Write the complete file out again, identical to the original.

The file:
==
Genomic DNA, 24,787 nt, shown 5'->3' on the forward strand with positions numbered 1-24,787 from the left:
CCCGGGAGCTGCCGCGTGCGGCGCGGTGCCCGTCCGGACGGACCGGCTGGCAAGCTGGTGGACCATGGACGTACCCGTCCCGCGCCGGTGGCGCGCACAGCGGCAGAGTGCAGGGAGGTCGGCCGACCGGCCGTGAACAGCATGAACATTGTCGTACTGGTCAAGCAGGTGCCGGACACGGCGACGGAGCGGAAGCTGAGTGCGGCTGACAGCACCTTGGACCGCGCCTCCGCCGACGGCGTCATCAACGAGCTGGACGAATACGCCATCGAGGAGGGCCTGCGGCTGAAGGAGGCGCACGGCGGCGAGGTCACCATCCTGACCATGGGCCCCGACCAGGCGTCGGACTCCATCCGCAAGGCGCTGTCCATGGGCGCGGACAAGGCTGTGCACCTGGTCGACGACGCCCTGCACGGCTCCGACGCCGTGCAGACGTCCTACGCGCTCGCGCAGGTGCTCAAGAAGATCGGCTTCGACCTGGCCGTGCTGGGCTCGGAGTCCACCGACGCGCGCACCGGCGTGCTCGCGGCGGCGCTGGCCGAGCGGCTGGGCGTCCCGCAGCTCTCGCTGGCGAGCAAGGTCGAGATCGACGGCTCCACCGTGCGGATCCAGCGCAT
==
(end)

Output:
Genomic DNA, 24,787 nt, shown 5'->3' on the forward strand with positions numbered 1-24,787 from the left:
CCCGGGAGCTGCCGCGTGCGGCGCGGTGCCCGTCCGGACGGACCGGCTGGCAAGCTGGTGGACCATGGACGTACCCGTCCCGCGCCGGTGGCGCGCACAGCGGCAGAGTGCAGGGAGGTCGGCCGACCGGCCGTGAACAGCATGAACATTGTCGTACTGGTCAAGCAGGTGCCGGACACGGCGACGGAGCGGAAGCTGAGTGCGGCTGACAGCACCTTGGACCGCGCCTCCGCCGACGGCGTCATCAACGAGCTGGACGAATACGCCATCGAGGAGGGCCTGCGGCTGAAGGAGGCGCACGGCGGCGAGGTCACCATCCTGACCATGGGCCCCGACCAGGCGTCGGACTCCATCCGCAAGGCGCTGTCCATGGGCGCGGACAAGGCTGTGCACCTGGTCGACGACGCCCTGCACGGCTCCGACGCCGTGCAGACGTCCTACGCGCTCGCGCAGGTGCTCAAGAAGATCGGCTTCGACCTGGCCGTGCTGGGCTCGGAGTCCACCGACGCGCGCACCGGCGTGCTCGCGGCGGCGCTGGCCGAGCGGCTGGGCGTCCCGCAGCTCTCGCTGGCGAGCAAGGTCGAGATCGACGGCTCCACCGTGCGGATCCAGCGCAT